Overshopped

Definition of 'Overshopped'


The perception that a firm's attempt to raise capital by selling equity or debt through a private or public offering is an act of desperation. When a company's management overshops a financing deal, it leaves investment banks, bridge financiers, lenders and private equity groups wondering why they should be the ones to take on the risk of financing a project that others have rejected.

Investopedia explains 'Overshopped'


The more rejections a company receives in trying to set up a financing deal, the closer it comes to being overshopped. Financiers closely scrutinize all financing deals, but overshopped deals receive extra scrutiny because more rejections imply a greater likelihood that the terms of the deal are flawed. Thus, financiers avoid overshopped deals. Even if there isn't anything wrong with a company that has been overshopped, repeated rejection tends to hurt the company's reputation. Overshopping can occur at various stages in the financing process and may involve parties that are not even capital financiers; the opinions of accountants, lawyers and insurance companies also count.


Filed Under:

comments powered by Disqus
Hot Definitions
  1. Walras' Law

    An economics law that suggests that the existence of excess supply in one market must be matched by excess demand in another market so that it balances out. So when examining a specific market, if all other markets are in equilibrium, Walras' Law asserts that the examined market is also in equilibrium.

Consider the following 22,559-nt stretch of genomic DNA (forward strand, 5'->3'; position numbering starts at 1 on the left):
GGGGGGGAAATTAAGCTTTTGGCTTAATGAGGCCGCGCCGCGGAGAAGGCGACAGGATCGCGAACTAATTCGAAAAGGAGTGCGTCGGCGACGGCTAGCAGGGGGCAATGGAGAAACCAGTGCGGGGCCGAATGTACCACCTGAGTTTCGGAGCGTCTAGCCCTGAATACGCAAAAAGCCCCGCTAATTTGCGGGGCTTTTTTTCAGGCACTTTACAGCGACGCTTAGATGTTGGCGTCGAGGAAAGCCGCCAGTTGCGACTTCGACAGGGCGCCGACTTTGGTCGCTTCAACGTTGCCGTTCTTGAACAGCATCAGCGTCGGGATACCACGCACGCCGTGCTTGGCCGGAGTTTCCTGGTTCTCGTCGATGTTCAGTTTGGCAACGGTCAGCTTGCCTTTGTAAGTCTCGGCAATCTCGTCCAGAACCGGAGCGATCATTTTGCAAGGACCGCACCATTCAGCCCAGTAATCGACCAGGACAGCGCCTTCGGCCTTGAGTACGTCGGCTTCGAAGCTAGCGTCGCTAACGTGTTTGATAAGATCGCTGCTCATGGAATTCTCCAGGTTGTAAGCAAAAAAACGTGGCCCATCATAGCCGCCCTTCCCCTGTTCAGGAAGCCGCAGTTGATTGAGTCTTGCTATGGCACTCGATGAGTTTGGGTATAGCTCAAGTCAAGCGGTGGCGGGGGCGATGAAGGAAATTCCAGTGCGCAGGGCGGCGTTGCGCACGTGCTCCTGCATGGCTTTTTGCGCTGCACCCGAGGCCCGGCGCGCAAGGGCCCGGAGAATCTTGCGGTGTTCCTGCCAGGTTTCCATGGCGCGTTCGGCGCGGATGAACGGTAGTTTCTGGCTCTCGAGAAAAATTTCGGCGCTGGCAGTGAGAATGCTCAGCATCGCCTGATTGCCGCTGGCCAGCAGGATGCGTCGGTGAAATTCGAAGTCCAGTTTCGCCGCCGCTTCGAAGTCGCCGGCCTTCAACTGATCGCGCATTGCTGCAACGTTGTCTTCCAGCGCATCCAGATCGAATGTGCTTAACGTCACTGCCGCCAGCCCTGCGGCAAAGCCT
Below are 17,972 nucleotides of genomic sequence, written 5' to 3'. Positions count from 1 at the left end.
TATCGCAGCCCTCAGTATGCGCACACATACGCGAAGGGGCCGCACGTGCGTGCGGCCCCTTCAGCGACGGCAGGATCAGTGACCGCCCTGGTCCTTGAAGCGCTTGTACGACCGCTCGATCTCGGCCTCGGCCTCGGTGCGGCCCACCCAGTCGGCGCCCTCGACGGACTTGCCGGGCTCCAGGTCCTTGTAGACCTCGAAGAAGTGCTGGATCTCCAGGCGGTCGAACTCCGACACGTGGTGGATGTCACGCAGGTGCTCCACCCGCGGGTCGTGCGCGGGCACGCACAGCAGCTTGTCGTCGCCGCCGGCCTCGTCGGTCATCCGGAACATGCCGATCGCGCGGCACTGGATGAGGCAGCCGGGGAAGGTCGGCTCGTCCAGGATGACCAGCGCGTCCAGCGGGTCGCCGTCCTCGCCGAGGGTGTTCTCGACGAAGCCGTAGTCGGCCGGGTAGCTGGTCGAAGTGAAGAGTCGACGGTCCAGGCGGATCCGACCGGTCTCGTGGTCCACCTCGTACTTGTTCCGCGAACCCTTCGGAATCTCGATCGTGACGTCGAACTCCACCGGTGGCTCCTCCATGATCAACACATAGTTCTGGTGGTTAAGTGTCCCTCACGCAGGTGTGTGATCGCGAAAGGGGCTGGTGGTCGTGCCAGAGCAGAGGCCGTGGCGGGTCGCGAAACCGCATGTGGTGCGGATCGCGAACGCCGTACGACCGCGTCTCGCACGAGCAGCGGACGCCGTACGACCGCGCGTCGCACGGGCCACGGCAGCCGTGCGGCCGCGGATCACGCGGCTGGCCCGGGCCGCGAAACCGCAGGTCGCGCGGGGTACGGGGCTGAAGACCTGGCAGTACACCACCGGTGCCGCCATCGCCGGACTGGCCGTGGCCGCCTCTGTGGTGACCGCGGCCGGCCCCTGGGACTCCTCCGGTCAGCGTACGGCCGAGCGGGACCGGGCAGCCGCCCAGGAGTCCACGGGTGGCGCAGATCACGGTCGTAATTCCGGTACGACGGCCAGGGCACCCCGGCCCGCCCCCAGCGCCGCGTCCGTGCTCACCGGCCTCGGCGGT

2. Market Segmentation

    A marketing term referring to the aggregating of prospective buyers into groups (segments) that have common needs and will respond similarly to a marketing action. Market segmentation enables companies to target different categories of consumers who perceive the full value of certain products and services differently from one another.
  3. Effective Annual Interest Rate

    An investment's annual rate of interest when compounding occurs more often than once a year. Calculated as the following:
  4. Debit Spread

    Two options with different market prices that an investor trades on the same underlying security. The higher priced option is purchased and the lower premium option is sold - both at the same time. The higher the debit spread, the greater the initial cash outflow the investor will incur on the transaction.
  5. Odious Debt

    Money borrowed by one country from another country and then misappropriated by national rulers. A nation's debt becomes odious debt when government leaders use borrowed funds in ways that don't benefit or even oppress citizens. Some legal scholars argue that successor governments should not be held accountable for odious debt incurred by earlier regimes, but there is no consensus on how odious debt should actually be treated.
  6. Takeover

    A corporate action where an acquiring company makes a bid for an acquiree. If the target company is publicly traded, the acquiring company will make an offer for the outstanding shares.
Trading Center